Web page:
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Big data analytics : predicting traffic flow regimes from simulated connected vehicle messages using data analytics and machine learning.
  • Published Date:
    2016-12-25
  • Language:
    English
Filetype[PDF-3.42 MB]


Details:
  • Alternative Title:
    Predicting traffic flow regimes From simulated connected vehicle messages using data analytics and machine learning.
  • Corporate Creators:
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  • Resource Type:
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  • TRIS Online Accession Number:
    1644091
  • Abstract:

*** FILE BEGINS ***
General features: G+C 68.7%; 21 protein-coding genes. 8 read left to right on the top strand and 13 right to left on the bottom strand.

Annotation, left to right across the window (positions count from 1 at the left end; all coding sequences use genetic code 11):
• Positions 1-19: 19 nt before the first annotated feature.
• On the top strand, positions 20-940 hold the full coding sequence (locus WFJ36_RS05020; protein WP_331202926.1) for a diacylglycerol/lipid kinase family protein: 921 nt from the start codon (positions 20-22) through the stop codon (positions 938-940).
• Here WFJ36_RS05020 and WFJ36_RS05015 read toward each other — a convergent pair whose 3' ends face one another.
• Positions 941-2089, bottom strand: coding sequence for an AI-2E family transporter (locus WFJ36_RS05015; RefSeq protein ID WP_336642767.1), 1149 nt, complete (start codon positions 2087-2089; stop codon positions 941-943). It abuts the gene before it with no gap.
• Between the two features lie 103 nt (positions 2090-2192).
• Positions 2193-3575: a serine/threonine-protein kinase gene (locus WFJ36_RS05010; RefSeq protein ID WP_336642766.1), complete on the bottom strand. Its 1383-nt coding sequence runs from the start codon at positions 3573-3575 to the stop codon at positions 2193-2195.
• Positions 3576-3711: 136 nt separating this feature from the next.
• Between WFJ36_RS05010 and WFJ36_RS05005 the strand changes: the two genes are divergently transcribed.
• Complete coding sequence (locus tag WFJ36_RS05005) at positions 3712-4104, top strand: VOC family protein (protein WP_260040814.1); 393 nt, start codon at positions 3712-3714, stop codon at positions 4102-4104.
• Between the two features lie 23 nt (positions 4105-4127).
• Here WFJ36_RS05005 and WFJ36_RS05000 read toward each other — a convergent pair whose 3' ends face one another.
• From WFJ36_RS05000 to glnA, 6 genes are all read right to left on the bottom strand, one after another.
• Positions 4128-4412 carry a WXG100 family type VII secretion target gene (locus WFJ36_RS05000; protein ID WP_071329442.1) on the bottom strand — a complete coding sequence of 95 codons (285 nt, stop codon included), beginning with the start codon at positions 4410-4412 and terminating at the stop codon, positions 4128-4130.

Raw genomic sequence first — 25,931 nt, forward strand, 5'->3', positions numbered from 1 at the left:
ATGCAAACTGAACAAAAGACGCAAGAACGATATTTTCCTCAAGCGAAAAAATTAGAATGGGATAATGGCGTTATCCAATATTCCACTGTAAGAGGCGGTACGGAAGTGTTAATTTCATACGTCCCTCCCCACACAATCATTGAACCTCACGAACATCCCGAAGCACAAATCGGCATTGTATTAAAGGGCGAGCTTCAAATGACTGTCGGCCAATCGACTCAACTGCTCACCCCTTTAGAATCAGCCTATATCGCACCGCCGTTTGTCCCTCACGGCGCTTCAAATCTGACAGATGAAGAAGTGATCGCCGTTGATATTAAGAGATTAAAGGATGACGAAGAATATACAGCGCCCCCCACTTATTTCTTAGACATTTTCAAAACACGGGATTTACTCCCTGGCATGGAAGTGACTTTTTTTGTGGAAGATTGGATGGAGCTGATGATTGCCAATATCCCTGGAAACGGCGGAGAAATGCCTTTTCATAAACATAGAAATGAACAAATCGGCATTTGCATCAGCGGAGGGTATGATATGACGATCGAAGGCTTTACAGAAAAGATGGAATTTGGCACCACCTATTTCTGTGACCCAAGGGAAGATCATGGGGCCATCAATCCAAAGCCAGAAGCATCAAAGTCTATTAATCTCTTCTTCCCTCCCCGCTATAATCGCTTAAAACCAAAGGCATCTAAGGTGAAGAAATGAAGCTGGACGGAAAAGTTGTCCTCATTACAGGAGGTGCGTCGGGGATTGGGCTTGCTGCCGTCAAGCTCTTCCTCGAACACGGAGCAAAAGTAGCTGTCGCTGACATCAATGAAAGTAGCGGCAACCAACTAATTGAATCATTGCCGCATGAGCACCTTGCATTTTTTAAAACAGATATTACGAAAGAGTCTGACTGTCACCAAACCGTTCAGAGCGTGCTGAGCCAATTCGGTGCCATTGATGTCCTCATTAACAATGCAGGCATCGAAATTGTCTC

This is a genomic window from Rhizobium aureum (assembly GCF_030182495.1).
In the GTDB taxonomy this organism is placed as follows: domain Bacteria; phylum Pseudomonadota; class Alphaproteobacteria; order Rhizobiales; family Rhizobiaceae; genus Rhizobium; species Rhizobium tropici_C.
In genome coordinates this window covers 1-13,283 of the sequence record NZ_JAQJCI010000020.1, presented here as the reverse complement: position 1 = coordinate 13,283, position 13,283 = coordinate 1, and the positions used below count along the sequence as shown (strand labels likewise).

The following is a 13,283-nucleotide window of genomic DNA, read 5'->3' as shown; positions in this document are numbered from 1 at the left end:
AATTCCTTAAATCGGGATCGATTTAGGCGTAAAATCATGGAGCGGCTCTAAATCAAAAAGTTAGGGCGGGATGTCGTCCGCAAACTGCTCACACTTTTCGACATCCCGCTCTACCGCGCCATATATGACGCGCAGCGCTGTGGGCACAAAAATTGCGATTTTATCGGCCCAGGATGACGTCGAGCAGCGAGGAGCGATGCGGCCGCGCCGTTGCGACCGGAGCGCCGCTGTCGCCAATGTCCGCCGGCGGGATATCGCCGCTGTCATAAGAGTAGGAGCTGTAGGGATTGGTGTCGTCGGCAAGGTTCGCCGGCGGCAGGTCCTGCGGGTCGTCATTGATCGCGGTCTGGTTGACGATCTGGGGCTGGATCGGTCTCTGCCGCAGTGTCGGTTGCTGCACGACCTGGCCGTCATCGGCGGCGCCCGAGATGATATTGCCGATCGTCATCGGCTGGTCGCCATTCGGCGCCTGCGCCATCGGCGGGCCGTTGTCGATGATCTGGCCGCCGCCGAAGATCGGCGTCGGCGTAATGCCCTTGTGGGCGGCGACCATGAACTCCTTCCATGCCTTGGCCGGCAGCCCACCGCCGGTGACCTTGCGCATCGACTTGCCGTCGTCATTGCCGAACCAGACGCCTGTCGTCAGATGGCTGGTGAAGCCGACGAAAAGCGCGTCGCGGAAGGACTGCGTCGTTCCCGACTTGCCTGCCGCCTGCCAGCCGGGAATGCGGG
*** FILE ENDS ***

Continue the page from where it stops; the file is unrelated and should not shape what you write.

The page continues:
The key objectives of this study were to: 1. Develop advanced analytical techniques that make use of a dynamically configurable connected vehicle message protocol to predict traffic flow regimes in near-real time in a virtual environment and examine accuracy for various levels of market penetration 2. Examine the tradeoff between information insight and cost of data processing and management Data from a virtual (simulated) testbed for the I-405 corridor in Seattle was used to conduct the study. The field data and VISSIM simulation model were obtained from WSDOT. The simulation model went through rigorous calibration and validation process as part of a separate study conducted by Noblis for FHWA Traffic Analysis Tools Program. The Trajectory Conversion Algorithm (TCA V2.3), an open source tool developed by Noblis for the USDOT, was used to emulate SAE J2735 Basic Safety Messages (BSM). Traffic flow regimes (free flow, speed at capacity, and congested) were predicted for 100’ x 100’ boxes overlaid on the I-405 traffic network, every 5 minutes an hour ahead of time using the simulated BSMs. The study made use of Apache Spark’s machine learning libraries for Logistic Regression, Decision Tree and Random Forest to develop models to predict the traffic flow regimes. The computational resources and analytic environment used for this work were provisioned via the Microsoft Azure cloud environment. The computing cluster used for the analysis consisted of four nodes in total: 2 head nodes for job submission and management and 2 worker nodes for computation. Prediction accuracy was tested for two types of communication technologies (Cellular, Dedicated Short Range Communications (DSRC)), two market penetrations (20%, 75%), and six traffic operational conditions. The three algorithms were tested for 6, 8, and 11 principal components. In addition, the Decision Trees and Random Forest algorithms were tested using two node impurity metrics (entropy, Gini), and Random Forest was tested for multiple ensembles of trees (10, 250, 1000). The model that used the Random Forest algorithm with 11 principal components, 250-tree ensemble, and the Gini node impurity metric, had the best results with an average F1 score of 0.83 over all scenarios. The F1 scores were 0.87 for free flow, 0.67 for at capacity and 0.95 for congested traffic regimes. The model was able to fully process an hour’s worth of BSMs into the 100’ x 100’ grid boxes, and make a prediction for the following hour, at 5-minute intervals for each of the 100’ x 100’ boxes in 6 to 16 minutes.
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